People can’t afford home loans at virtually any cost right now because they either don’t have jobs or they don’t have the credit necessary to acquire a mortgage. Those who lost their home to foreclosure or short sale found their FICO score’s decimated. In the event homeowners walked away from their upside-down home loans by strategically defaulting, Fannie and Freddie have imposed a seven-year lockout, effectively blacklisting these previous homeowners from obtaining another mortgage loan. Our population is simply unable to take advantage of record-breaking low interest rates and the favorable costs of housing.

Consequently, the nation—as a whole—has resorted to renting.

Renting has always been a very popular, and often necessary, means of housing for the younger generations and city dwellers who couldn’t afford high-priced home loans. But the important part of this observation is the qualifier “as a whole.” The collapse of the suburb and homeownership is happening right before our very eyes.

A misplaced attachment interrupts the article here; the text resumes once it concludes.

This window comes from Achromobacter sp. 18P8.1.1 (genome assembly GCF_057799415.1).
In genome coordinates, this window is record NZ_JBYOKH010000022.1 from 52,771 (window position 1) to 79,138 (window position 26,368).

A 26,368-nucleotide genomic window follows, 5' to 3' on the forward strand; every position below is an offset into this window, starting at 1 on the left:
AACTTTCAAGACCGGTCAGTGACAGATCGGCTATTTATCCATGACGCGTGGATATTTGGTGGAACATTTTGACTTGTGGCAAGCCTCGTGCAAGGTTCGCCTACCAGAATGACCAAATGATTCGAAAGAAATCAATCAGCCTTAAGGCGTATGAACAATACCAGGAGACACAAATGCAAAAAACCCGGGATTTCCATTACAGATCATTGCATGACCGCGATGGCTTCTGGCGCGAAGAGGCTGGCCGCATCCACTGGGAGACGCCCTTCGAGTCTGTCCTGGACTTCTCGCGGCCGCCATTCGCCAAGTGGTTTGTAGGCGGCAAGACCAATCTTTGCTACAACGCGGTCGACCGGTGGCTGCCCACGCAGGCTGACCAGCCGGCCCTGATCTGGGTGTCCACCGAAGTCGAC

The good part about this housing shift is that some jobs are starting to see an uptick in productivity. As November’s housing starts were reported, a sharp rise in the stock market of 9.3 percent occurred this week (Dec. 18-24). But these housing starts aren’t for the luxury homes and four-car garages we saw at the turn of the millennium. Rather, they’re for multi-family complexes and small, single family units that will serve as perfect rental properties.

It’s Not Only Houses—It’s Also Location

American’s aren’t just accepting lower standards of living by ridding themselves of mortgage loans and taking on a monthly rental bill. There is also a monumental migration trend occurring.

Over the last decade the United State’s population has risen 9.7 percent, according to a Population distribution and change report by the Census Bureau. But the largest, most prosperous cities and communities are undergoing periods of stunted growth unlike anything they’ve experienced in the past.

Case in point, many locations (particularly coastal regions) have had their population growth percentages cut in half.

According to a Yahoo Finance article, Los Angeles experienced a low 2 percent increase in population over the past 10 years. Santa Barbara, the beach community sitting a few hours north, saw a decline of 4.2 percent. Reports show that the population is either migrating away from California or refusing to come to California due to high costs. The California culture of free spirits, crashing waves, sunshine, palm trees, orange trees, avocado orchards, and, of course, Hollywood, is experiencing a loss of power that some felt was never possible. Instead, its eastern and northern neighbors—Oregon, Arizona, Nevada, and Texas—are receiving the would-be Californian migrants.